mrmac

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The market isn't thinking highly regarding the VW Atlas. Hence, the massive discounts/incentives.

The 2018 VW Atlas 1st year actual drop in Value: MSRP - Auction (wholesale) Value is 35%. This equates to a 1 year Residual value of 65% of MSRP. That is about the same as the 3 year residual value contract for a Telluride.
 

np86

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The market isn't thinking highly regarding the VW Atlas. Hence, the massive discounts/incentives.

The 2018 VW Atlas 1st year actual drop in Value: MSRP - Auction (wholesale) Value is 35%. This equates to a 1 year Residual value of 65% of MSRP. That is about the same as the 3 year residual value contract for a Telluride.
Just curious, how are you coming to that conclusion for the Telluride? I'm wondering because it's a new model and I would assume there isn't that type of information available yet.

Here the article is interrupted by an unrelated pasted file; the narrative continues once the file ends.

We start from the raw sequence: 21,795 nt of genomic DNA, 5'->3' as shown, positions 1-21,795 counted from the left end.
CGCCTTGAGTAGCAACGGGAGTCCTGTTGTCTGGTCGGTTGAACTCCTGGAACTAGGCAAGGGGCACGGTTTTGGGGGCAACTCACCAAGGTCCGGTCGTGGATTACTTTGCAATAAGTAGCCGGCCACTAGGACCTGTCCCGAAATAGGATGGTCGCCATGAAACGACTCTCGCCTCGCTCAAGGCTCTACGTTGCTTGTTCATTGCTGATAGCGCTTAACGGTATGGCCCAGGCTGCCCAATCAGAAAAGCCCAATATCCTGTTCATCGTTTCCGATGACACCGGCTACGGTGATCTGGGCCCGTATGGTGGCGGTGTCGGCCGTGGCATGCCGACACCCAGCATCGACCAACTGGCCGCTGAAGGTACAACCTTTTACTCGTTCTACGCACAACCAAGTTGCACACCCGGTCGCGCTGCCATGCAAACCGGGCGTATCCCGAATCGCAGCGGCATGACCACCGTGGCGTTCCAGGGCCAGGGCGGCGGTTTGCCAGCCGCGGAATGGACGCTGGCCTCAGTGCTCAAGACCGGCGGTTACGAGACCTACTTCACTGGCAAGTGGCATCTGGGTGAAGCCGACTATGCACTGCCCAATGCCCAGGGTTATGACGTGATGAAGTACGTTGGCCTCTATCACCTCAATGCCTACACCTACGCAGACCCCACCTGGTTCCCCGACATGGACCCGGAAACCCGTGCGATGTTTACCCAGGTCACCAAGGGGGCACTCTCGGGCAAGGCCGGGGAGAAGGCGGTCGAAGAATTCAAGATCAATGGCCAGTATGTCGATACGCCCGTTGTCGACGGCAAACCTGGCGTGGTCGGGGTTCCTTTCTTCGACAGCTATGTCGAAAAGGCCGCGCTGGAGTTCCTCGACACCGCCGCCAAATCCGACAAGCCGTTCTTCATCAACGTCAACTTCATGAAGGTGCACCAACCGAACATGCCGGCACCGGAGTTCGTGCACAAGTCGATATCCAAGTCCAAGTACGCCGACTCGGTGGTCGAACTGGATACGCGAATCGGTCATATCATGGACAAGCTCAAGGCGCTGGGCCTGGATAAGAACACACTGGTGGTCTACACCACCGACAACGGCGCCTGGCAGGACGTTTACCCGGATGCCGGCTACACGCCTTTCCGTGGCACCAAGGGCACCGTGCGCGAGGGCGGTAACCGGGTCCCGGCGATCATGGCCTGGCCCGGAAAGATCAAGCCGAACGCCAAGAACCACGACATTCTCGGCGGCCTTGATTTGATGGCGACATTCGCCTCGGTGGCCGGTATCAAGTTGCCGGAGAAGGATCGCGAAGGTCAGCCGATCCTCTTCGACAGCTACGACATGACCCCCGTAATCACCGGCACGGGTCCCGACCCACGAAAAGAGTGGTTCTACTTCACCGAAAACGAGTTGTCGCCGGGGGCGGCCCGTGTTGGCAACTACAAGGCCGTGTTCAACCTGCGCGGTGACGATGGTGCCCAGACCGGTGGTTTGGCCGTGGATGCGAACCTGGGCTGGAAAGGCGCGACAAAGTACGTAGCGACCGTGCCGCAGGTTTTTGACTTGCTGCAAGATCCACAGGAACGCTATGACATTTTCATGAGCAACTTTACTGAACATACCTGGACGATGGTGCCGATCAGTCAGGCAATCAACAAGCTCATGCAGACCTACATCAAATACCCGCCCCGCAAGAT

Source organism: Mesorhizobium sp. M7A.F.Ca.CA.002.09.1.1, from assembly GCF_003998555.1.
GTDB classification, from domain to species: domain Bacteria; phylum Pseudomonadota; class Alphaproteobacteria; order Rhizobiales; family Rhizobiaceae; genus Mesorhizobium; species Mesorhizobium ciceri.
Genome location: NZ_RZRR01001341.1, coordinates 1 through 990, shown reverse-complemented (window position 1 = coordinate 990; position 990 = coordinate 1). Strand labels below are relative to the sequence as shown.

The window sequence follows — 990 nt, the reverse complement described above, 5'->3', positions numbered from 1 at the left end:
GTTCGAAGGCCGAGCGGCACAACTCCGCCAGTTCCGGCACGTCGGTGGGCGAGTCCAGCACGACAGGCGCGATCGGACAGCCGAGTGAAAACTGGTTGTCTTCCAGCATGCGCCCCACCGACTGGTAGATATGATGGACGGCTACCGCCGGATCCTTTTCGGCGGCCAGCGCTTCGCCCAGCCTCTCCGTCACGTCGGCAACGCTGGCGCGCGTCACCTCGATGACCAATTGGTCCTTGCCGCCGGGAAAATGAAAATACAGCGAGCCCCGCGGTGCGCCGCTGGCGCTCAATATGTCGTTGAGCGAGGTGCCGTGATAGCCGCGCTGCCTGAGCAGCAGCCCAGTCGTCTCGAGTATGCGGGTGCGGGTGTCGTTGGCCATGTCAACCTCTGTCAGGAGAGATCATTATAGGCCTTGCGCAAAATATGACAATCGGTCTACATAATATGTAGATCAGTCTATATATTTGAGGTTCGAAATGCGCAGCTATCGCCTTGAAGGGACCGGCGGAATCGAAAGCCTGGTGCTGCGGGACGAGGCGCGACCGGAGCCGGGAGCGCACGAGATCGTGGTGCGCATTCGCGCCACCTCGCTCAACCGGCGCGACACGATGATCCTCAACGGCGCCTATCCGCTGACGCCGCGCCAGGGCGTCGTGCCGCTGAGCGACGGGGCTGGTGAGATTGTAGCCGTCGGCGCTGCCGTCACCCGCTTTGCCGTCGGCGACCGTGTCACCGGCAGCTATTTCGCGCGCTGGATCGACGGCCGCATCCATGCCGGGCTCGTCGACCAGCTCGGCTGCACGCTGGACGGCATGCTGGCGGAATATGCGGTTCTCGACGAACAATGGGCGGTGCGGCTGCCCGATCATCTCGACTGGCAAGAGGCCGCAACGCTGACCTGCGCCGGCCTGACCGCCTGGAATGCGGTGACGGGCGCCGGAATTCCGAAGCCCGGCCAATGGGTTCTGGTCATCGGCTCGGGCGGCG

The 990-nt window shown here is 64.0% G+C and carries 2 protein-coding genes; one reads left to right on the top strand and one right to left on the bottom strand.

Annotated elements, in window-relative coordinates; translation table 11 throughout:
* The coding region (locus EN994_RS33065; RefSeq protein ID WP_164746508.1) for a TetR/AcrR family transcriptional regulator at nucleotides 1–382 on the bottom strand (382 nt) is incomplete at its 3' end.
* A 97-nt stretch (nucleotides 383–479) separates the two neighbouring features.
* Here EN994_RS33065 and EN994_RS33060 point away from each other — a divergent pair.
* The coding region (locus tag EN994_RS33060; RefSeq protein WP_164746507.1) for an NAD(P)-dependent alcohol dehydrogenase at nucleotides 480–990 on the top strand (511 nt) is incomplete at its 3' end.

mrmac

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Just curious, how are you coming to that conclusion for the Telluride? I'm wondering because it's a new model and I would assume there isn't that type of information available yet.
Because I've seen the guaranteed residual values which lenders are using for leases and balloon loans.

When a lender enters into a lease/balloon, they are guaranteeing to take the vehicle back at that price providing you didn't abuse it....

Determining the Residual Value is an actuarial science, similar to life insurance longevity calculations.

Do leasing companies sometimes make mistakes on first-year new vehicles? Yes, however, they are almost always on the conservative side. They hate to lose money!

Interesting to me, is that since the Telluride launched, residual values have improved slightly. This phenomenon is reflected in the decreased manufacturer incentives offered beginning July 9th on leases and balloon loans. For instance, through July 8th, the 3 year balloon incentive from KMF was $2,000. It is now $1,400, or a 30% decrease.

This is important, and relatively unheard of, because normally as a model begins to age, the incentives for leasing tend to increase. I interpret this reality to indicate the market is placing a higher initial and residual value on the Telluride than what the MSRP suggested. Simply put, Kia either intentionally or unintentionally under-priced the Telluride. I lean toward unintentionally because they are pulling back on incentives.